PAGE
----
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Researchers: Facebook vulnerable to clickjacking

Security researcher also says Facebook should warn users that when they click on apps, they are giving those apps access to all their profile information.

Facebook is susceptible to certain types of attacks that could allow someone to hijack an account while a user is interacting with another Web site, a security researcher warned on Monday.

Reseacher Nitesh Dhanjani also said a design flaw in Facebook is granting third-party apps permission to access user profile data without express approval from users.

Facebook used to display a pop-up window warning users when they added any third-party app that doing so would authorize the app to get access to user profile information. This allowed users to change their mind before adding the app. The company has changed its policy and now some apps can choose to use a new implicit authorization feature that does not warn Facebook users that a third-party app is trying to request their data, Dhanjani said.

"This allows Facebook to gain increased adoption of third-party apps, which can translate to revenue," he said, adding that any warning would deter some users from adding new apps.

"The only information apps can access without first showing the 'Allow' screen is publicly available information (the limited set of info that includes name, profile picture, gender, networks, friend list, and pages) and information set to be visible to everyone on the Internet," Facebook spokesman Simon Axten said.

In separate but related research, Dhanjani and Israeli security researcher Shlomi Narkolayev said attackers could use clickjacking attacks to hijack Facebook accounts by tricking users into clicking on sites hiding malicious code. A Web site that looks like an e-commerce site or that shows videos could hide a Facebook log-in page behind it so that when a user clicks on the site to play a video, for instance, the user's account is opened instead behind the scenes, without the user realizing it.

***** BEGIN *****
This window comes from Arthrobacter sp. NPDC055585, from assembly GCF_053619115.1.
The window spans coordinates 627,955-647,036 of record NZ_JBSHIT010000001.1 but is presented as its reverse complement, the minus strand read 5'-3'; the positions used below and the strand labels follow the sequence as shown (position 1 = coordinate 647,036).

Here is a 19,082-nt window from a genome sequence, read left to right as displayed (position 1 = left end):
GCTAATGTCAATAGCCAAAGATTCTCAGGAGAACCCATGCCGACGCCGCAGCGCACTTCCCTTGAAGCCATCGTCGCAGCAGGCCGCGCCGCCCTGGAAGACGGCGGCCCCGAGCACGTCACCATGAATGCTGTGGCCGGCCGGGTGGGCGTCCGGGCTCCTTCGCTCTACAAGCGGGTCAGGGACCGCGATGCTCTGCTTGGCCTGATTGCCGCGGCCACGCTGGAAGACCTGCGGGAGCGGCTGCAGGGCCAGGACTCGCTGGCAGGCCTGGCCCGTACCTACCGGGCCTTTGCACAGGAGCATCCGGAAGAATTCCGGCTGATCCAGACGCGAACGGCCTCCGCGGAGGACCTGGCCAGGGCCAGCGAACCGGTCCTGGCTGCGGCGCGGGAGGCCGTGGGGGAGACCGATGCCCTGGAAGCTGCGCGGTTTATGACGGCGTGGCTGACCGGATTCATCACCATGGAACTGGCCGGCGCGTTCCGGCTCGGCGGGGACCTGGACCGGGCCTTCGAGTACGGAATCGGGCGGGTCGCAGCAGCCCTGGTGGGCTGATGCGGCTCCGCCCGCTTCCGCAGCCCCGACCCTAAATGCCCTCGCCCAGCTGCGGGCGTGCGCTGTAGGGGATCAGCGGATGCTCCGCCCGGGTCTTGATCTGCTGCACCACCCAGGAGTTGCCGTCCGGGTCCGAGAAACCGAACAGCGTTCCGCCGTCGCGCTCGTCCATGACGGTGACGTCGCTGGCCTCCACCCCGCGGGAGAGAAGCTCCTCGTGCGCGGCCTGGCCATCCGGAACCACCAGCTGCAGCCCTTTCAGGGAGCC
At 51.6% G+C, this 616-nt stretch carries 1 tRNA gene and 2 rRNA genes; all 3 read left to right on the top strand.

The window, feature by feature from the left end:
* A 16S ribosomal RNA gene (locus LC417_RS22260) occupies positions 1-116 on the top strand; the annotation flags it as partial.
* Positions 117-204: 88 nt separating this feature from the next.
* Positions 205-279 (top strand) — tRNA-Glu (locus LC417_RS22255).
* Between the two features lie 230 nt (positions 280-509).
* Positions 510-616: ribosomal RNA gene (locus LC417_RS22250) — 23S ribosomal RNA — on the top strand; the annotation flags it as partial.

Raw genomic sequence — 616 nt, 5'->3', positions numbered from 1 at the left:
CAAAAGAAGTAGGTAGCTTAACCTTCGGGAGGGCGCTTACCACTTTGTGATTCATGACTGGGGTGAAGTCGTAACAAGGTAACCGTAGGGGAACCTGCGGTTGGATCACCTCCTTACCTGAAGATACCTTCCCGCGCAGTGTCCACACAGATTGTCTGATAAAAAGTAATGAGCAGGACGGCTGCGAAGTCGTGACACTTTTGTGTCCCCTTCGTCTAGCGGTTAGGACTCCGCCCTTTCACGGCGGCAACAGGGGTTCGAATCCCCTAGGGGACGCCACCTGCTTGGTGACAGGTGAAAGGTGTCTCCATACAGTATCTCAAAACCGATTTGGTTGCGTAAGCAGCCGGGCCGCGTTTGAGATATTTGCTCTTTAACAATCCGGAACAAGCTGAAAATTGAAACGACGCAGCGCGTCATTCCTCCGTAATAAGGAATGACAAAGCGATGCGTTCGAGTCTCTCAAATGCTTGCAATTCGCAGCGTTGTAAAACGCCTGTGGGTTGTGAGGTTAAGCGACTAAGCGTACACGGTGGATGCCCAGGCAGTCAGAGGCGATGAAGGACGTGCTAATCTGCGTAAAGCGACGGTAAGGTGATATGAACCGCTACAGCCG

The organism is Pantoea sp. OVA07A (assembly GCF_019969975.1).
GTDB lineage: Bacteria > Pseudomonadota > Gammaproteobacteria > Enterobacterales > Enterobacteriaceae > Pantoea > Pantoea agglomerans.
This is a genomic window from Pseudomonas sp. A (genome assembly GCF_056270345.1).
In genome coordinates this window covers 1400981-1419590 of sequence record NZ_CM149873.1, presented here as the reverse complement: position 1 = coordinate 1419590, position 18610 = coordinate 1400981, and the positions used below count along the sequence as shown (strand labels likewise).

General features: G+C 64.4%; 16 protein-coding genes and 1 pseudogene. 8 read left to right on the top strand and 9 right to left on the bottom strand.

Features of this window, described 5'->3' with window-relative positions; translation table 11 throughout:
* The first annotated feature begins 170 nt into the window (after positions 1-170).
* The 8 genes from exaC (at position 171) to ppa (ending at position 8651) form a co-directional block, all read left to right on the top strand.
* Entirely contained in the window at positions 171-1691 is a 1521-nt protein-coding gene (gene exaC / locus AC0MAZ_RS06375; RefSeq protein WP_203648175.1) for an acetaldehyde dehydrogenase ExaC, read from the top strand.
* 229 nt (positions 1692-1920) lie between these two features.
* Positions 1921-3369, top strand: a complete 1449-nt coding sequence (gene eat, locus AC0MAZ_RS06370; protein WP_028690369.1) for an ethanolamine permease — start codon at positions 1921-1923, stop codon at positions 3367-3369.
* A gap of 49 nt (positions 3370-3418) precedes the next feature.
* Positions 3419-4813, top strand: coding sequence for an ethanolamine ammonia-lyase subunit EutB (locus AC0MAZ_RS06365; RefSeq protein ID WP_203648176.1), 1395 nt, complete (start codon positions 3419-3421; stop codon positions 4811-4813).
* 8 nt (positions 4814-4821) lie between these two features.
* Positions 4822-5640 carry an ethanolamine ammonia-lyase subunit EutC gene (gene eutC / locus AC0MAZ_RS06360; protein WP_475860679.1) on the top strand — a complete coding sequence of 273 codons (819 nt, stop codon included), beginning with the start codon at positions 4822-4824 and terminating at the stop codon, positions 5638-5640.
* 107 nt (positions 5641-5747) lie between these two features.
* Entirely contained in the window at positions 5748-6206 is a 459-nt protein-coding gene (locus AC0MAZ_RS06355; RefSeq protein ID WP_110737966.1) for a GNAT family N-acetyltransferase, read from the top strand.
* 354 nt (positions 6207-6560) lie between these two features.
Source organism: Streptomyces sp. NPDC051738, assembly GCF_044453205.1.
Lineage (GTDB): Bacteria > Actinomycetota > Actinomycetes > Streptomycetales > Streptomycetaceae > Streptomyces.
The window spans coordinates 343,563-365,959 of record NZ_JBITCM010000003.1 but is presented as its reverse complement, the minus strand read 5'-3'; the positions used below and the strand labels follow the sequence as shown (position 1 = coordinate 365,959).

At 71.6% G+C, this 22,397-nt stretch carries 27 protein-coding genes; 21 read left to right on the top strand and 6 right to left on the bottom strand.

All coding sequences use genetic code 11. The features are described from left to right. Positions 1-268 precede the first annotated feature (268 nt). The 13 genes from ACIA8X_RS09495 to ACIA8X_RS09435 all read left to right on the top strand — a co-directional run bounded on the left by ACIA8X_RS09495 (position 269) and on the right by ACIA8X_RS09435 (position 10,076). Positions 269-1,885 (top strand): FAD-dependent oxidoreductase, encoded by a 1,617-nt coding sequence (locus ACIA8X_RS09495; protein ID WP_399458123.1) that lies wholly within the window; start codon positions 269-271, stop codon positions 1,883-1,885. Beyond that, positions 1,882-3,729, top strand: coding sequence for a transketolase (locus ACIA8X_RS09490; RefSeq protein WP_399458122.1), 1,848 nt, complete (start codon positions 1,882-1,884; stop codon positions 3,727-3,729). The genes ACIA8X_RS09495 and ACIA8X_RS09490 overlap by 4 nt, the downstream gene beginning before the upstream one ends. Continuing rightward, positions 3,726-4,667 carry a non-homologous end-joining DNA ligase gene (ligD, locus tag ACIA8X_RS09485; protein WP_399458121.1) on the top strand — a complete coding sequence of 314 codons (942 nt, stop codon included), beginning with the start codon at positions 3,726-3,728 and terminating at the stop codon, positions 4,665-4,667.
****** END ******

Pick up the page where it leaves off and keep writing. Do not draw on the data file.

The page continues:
"Using ClickJacking I also could fool users to click whatever I want: adding me as their friend, delete their account, and even open their camera and microphone using flash (Older versions then 10.x), or install Facebook applications that post their Web camera and microphone every time they connected to Facebook," Narkolayev wrote on his blog. He demonstrates an example of an attack in a video on his site and acknowledges that other sites are vulnerable to this type of attack, as well.

Twitter was hit by a series of clickjacking attacks last year.

Axten said the attack examples were standard clickjacking and not unique to Facebook.

"We're building some additional protections for these types of attacks and reminding people to be cautious of any message, post, or link they find on Facebook or elsewhere on the Internet that looks suspicious," Axten said in an e-mail.

Facebook has advanced systems to detect and block the posting and sending of malicious links on Facebook, Axten said. "If we learn of a site that's using clickjacking against our users, we add it to our blacklist so it can't be spread through the network," he said. "We also work with third parties to get malicious sites added to browser blacklists or taken down completely."

This isn't the first research done into clickjacking threats on Facebook. A self-proclaimed white hat hacker who goes by the name "theharmonyguy" wrote about it on his blog last October.

Updated at 10:33 p.m. PST with additional information from Facebook.